Vulcan gets nearly 150 acres to mine through a land swap with Fairfax County

Bobby Atkinson

June 4, 2015

Photo from Google Earth.
A Google Earth image of the Vulcan quarry in Fairfax, Virginia.

Vulcan Materials Company just secured 148 acres of land to excavate from Fairfax County in Virginia through multi-year, two-step land swap.

In the deal approved 9-1 by the Fairfax Count board of supervisors June 2, Fairfax gives up the land owned by the county’s water authority in exchange for a portion of Vulcan’s rock quarry in 2035, according to the Washington Post. After decades of minging the property, Vulcan is set to return the land in 2080 after all of the rocks and other materials have been excavated.

Graphic from the Washington Post
Graphic from the Washington Post

For Fairfax County, the deal was an opportunity to protect the county’s drinking water supply for generations to come. The mining of the land will open up space for 16 billion extra gallons of drinking water that’s taken from the Occoquan River and treated. And the Washington Post reported that the Washington, D.C., area where Fairfax will certainly need the extra water: Residents in the area use 500 million gallons each day, and that’s going to rise by about 110 million over the next 25 years.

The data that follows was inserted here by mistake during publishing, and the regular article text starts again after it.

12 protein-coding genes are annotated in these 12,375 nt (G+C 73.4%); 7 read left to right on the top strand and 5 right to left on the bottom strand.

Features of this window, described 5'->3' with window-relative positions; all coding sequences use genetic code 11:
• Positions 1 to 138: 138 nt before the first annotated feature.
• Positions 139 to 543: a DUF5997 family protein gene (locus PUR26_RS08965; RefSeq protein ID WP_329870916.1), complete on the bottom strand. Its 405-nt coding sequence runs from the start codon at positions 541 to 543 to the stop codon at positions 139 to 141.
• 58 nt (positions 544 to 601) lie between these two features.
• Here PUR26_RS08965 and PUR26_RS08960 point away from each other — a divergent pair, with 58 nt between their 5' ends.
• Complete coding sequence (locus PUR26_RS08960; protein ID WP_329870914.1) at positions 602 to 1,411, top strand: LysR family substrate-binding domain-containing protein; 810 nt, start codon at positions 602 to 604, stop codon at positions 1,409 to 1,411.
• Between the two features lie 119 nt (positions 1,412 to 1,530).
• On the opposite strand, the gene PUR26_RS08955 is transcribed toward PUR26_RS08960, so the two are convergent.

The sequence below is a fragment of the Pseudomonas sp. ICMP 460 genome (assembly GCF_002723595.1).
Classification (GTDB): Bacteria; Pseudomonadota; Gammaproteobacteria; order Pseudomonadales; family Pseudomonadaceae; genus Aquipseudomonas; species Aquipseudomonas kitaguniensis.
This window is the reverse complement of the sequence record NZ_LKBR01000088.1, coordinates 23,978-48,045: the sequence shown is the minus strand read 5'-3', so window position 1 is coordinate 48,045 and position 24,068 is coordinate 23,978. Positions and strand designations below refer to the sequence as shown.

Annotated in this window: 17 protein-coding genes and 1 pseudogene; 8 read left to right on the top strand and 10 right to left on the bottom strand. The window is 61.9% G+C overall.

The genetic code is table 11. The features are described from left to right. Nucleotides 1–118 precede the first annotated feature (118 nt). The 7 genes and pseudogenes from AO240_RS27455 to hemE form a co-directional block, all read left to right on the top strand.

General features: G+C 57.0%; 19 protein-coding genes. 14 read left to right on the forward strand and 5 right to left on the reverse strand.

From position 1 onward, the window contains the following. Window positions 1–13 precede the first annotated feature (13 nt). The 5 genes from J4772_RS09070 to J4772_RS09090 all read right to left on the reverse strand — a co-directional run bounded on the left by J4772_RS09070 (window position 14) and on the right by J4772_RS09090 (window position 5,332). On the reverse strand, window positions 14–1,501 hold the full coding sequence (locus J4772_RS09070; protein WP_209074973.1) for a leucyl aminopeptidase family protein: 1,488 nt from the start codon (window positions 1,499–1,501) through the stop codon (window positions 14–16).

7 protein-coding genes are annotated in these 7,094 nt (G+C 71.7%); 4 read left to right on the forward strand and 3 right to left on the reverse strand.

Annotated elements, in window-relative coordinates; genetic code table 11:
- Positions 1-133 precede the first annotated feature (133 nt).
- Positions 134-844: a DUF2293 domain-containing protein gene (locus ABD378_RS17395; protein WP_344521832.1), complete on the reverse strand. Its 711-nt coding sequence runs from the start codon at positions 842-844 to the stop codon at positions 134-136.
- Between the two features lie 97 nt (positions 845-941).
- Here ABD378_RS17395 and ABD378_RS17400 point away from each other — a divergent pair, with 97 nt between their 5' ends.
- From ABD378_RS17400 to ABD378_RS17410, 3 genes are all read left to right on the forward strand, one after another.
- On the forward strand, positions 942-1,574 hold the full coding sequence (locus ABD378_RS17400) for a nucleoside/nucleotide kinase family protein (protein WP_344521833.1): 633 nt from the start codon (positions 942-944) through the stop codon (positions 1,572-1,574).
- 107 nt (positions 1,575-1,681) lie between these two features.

“This (deal) gives us the opportunity to be able to expand our water supply well into the future, not just decades but 100 years from now,” Fairfax County Board of Supervisors Chairwoman Sharon Bulova said.

The only nay vote on the deal came from Gerald Hyland who said his constituents don’t want to see even more mining in their neighborhood and are sick of the blasting. But the Fairfax Board of Zoning Appeals tried to address some concerns the day after the exchange vote by limiting blasting to between 7 a.m. and 6 p.m.


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